“Crisis Hit” Pubs Closing Early As Rising Costs Take Their Toll

Pubs across Britain are having to close as early as 8pm as they struggle to deal with the cost of living crisis and soaring energy bills, with some pubs closing on the quietest days to save money.

A survey conducted by the British Beer & Pub Association (BBPA) revealed that 32% of pubs had reduced their hours

BBPA CEO Emma McClarkin said: “They have been grappling with a multitude of challenges. The decision to reduce hours is not one pubs want to make, it is a survival strategy in an unsustainably tough environment. The Government must act to support pubs to alleviate these pressures and ensure the local remains at the heart of our communities.”

Speaking to national newspaper The Mirror Nik Antona, Chairman of the Campaign for Real Ale said: “Pubs are swimming upstream against challenges such as escalating costs of goods and employing staff, sky-high energy bills, the burden of unfair business rates and customers tightening their belts.”

“Last orders at an earlier time is preferential to the pub closing its doors for good and the local community losing its central hub. The fact that venues are being forced to make this decision should serve as a harsh wake-up call for government to support UK pubs, lest we lose them forever.”

Earlier this month research by accountancy firm Price Bailey revealed that Pub closures increased to the highest level in over a decade last year, as 769 businesses entered insolvency, up from 518 in 2022, according to research by accountancy firm Price Bailey.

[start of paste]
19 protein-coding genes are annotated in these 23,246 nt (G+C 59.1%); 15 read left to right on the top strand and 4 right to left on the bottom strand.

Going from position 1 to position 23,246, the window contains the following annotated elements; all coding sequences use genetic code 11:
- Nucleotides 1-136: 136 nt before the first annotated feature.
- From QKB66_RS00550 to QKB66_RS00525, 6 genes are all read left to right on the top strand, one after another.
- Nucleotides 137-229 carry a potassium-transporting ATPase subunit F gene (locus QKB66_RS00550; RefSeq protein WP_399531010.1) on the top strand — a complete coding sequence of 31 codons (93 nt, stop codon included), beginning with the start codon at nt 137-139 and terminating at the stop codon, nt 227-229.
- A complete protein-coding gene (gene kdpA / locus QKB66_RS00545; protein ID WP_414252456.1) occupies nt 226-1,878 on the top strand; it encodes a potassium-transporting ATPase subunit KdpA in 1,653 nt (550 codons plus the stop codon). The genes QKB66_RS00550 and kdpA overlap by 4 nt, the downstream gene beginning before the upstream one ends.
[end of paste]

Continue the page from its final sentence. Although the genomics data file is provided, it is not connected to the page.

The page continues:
The data, which was obtained under the Freedom of Information Act, revealed that 769 pub businesses entered insolvency in 2023, up from 518 in 2022. This equates to an average of 2.1 closures a day, up from 1.4 per day in 2022.

Price Bailey said a convergence of unfavourable factors was affecting the hospitality sector, including the high cost of energy, labour and wholesale food and drink.

Pub goers disposable income has been squeezed, the firm said, while the industry was also hit by interest rates rising to a 5.25% peak by the end of 2023, and the government’s £18bn energy support package for businesses tapering off from the end of Q1.

“While there are some glimmers of hope, underlying trading conditions remain challenging and rising labour costs continue to exert strong pressure on margins,” said Matt Howard, head of Price Bailey’s insolvency and recovery team.

“The inflation rate for pubs crept up again in January and hopes of an early rate cut appear to be receding. The first quarter is a much slower trading period for pubs, and while sales growth was impressive in December, many pubs are struggling to turn a profit.

“Many pub businesses piled up barely manageable levels of debt during the pandemic lockdowns and rate hikes are tipping an increasing number into the red. The longer rates stay at current levels, the more pubs are likely to close their doors for good.”